In January 2011 Irish Banks had borrowed €126 billion from the ECB. Of this €96 billion was borrowed by domestic banks with the remainder taken by the Irish operations of foreign banks.
Since October, other banks operating in Ireland have been reducing their borrowings from the ECB. Borrowings for domestic banks have been oscillating around the record levels of €95 billion recorded for the past three months.
This month we have the added breakdown of this money taken by covered and non-covered Irish banks and we can see that nearly 97% of the money was taken by covered banks.
The borrowings of the covered banks with the ECB rose to a record €93 billion in January. This is the money that replaced the outflow of deposits on the banks balance sheets. Of course, this is less than the banks needed to cover the repayment of bonds and withdrawal of depositors.
When the ECB began refusing the collateral the banks were offering, the banks turned to the Emergency Liquidity Assistance (ELA) of the Central Bank of Ireland. This is included in the “Other Assets” category in the balance sheet of the Central Bank. The money extended under the ELA makes up the majority of this total.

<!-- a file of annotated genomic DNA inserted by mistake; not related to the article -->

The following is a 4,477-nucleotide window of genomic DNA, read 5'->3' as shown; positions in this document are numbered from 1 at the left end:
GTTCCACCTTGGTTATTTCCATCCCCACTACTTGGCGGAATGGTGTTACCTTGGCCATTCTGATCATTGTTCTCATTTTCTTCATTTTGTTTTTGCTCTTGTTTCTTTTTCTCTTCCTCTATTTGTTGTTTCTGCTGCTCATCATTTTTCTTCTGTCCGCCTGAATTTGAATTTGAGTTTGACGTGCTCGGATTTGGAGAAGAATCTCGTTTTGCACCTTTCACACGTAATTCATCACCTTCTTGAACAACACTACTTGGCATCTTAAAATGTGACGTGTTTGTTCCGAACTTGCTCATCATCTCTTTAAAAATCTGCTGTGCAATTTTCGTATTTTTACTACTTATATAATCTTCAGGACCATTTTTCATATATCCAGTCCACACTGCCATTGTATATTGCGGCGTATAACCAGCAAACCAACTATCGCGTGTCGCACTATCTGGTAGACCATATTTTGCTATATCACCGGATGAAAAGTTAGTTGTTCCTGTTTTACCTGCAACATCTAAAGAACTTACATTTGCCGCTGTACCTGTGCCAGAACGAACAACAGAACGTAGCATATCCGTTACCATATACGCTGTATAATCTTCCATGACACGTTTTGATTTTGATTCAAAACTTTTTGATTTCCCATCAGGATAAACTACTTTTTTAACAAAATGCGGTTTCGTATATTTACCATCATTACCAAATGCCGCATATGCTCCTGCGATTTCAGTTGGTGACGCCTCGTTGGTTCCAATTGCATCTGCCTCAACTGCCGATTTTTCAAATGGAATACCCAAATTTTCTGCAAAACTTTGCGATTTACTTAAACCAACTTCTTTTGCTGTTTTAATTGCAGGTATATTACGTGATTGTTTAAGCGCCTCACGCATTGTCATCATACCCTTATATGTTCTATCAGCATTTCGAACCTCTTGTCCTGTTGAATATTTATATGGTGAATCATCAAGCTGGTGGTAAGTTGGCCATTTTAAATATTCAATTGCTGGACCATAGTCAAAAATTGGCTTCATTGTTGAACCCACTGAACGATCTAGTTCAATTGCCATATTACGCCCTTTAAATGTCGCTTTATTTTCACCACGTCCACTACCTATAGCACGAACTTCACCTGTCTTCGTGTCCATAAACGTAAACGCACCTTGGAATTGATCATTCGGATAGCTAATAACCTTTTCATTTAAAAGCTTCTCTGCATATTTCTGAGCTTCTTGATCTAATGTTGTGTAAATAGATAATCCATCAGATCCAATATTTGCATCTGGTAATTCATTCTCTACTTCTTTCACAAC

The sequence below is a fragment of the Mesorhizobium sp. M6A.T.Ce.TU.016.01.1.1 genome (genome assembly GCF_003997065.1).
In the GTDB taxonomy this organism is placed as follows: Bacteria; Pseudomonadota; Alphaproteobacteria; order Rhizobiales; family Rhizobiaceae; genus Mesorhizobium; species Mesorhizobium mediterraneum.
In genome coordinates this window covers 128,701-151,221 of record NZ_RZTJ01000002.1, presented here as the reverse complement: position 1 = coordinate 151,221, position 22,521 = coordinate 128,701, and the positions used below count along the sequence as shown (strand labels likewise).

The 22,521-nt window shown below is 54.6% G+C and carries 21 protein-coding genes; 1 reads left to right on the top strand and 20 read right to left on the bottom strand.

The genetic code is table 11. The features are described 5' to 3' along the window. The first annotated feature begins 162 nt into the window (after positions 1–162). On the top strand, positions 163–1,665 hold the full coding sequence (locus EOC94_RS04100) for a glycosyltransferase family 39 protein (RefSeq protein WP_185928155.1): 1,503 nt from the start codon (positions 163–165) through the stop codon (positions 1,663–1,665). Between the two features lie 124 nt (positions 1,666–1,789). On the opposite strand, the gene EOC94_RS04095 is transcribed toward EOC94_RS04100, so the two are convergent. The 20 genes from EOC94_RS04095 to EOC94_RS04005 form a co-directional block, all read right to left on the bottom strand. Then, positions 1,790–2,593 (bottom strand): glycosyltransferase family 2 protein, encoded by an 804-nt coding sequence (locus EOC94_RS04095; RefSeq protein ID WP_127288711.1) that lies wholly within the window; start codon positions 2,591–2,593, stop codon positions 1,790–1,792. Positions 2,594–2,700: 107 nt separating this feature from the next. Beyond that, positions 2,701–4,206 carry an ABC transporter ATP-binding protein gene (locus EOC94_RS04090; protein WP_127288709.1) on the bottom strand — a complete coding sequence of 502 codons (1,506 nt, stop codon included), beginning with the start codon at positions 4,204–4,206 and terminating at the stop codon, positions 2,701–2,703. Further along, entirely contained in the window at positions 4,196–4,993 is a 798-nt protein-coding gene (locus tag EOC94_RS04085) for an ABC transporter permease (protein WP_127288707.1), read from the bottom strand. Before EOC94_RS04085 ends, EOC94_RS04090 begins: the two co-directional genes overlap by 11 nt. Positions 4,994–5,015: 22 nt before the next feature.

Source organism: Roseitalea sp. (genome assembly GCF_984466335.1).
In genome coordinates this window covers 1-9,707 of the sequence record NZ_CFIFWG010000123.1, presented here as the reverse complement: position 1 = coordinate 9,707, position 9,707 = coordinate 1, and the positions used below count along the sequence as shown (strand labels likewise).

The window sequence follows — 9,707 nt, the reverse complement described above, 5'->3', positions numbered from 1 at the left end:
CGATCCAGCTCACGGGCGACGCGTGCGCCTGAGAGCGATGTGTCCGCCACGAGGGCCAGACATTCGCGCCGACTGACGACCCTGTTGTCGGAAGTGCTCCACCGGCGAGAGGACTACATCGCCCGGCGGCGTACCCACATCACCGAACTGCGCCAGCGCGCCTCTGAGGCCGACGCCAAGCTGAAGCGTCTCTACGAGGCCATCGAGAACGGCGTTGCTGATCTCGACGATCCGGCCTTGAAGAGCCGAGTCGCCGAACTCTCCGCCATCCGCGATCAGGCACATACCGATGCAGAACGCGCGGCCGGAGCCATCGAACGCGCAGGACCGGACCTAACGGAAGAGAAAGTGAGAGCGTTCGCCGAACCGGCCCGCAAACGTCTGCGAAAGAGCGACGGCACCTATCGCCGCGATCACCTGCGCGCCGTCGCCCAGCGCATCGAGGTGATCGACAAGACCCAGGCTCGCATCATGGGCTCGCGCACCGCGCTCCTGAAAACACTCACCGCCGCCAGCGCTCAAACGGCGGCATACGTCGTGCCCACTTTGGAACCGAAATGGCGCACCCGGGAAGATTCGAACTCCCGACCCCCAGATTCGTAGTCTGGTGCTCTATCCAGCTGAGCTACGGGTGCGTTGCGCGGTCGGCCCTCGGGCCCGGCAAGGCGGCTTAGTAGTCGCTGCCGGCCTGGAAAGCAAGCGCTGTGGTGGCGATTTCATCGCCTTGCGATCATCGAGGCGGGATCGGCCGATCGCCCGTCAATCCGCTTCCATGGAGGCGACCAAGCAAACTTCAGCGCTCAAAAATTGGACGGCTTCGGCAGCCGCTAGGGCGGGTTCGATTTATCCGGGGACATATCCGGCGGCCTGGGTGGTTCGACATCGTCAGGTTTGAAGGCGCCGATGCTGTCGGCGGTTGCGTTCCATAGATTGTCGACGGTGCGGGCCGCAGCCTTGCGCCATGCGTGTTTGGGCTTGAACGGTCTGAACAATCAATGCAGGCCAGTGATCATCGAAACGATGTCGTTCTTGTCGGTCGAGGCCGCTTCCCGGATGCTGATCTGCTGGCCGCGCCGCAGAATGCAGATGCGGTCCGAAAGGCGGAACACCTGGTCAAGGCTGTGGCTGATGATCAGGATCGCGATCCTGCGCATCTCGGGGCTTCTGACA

Although we don’t know which banks have drawn down this assistance we can pretty much take it as given that the covered banks have been the users of this facility. We know that the banks have been issuing guaranteed bonds to themselves that the ECB will accept as collateral to try and avoid using the more expensive funds from the ELA. Using the ELA is essentially further borrowing from the ECB but it is channelled through the domestic central bank (who also bear the risk of non-repayment). For more details on the ELA see this recent article.Tweet